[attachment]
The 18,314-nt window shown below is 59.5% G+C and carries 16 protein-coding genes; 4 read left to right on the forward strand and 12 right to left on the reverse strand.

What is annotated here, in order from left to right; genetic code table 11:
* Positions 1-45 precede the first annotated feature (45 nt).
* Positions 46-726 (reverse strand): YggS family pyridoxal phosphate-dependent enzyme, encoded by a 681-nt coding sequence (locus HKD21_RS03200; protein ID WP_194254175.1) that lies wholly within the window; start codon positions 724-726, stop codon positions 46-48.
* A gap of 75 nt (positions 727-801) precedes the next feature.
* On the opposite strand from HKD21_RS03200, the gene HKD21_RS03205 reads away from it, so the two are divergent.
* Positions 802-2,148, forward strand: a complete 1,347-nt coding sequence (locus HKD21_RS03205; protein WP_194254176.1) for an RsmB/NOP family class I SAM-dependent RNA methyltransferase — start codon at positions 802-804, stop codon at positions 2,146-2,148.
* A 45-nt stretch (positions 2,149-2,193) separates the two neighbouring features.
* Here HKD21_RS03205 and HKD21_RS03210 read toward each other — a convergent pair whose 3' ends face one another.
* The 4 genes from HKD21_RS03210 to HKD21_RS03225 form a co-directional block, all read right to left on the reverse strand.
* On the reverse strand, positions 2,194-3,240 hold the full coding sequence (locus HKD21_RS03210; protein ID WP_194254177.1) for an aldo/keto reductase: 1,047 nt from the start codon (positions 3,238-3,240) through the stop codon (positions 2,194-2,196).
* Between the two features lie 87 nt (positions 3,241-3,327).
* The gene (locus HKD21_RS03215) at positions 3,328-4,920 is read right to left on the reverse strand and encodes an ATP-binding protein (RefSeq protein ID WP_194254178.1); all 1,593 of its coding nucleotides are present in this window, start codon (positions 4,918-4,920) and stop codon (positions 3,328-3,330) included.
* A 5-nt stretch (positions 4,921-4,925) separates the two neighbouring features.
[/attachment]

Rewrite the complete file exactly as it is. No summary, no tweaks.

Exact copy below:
The 18,314-nt window shown below is 59.5% G+C and carries 16 protein-coding genes; 4 read left to right on the forward strand and 12 right to left on the reverse strand.

What is annotated here, in order from left to right; genetic code table 11:
* Positions 1-45 precede the first annotated feature (45 nt).
* Positions 46-726 (reverse strand): YggS family pyridoxal phosphate-dependent enzyme, encoded by a 681-nt coding sequence (locus HKD21_RS03200; protein ID WP_194254175.1) that lies wholly within the window; start codon positions 724-726, stop codon positions 46-48.
* A gap of 75 nt (positions 727-801) precedes the next feature.
* On the opposite strand from HKD21_RS03200, the gene HKD21_RS03205 reads away from it, so the two are divergent.
* Positions 802-2,148, forward strand: a complete 1,347-nt coding sequence (locus HKD21_RS03205; protein WP_194254176.1) for an RsmB/NOP family class I SAM-dependent RNA methyltransferase — start codon at positions 802-804, stop codon at positions 2,146-2,148.
* A 45-nt stretch (positions 2,149-2,193) separates the two neighbouring features.
* Here HKD21_RS03205 and HKD21_RS03210 read toward each other — a convergent pair whose 3' ends face one another.
* The 4 genes from HKD21_RS03210 to HKD21_RS03225 form a co-directional block, all read right to left on the reverse strand.
* On the reverse strand, positions 2,194-3,240 hold the full coding sequence (locus HKD21_RS03210; protein ID WP_194254177.1) for an aldo/keto reductase: 1,047 nt from the start codon (positions 3,238-3,240) through the stop codon (positions 2,194-2,196).
* Between the two features lie 87 nt (positions 3,241-3,327).
* The gene (locus HKD21_RS03215) at positions 3,328-4,920 is read right to left on the reverse strand and encodes an ATP-binding protein (RefSeq protein ID WP_194254178.1); all 1,593 of its coding nucleotides are present in this window, start codon (positions 4,918-4,920) and stop codon (positions 3,328-3,330) included.
* A 5-nt stretch (positions 4,921-4,925) separates the two neighbouring features.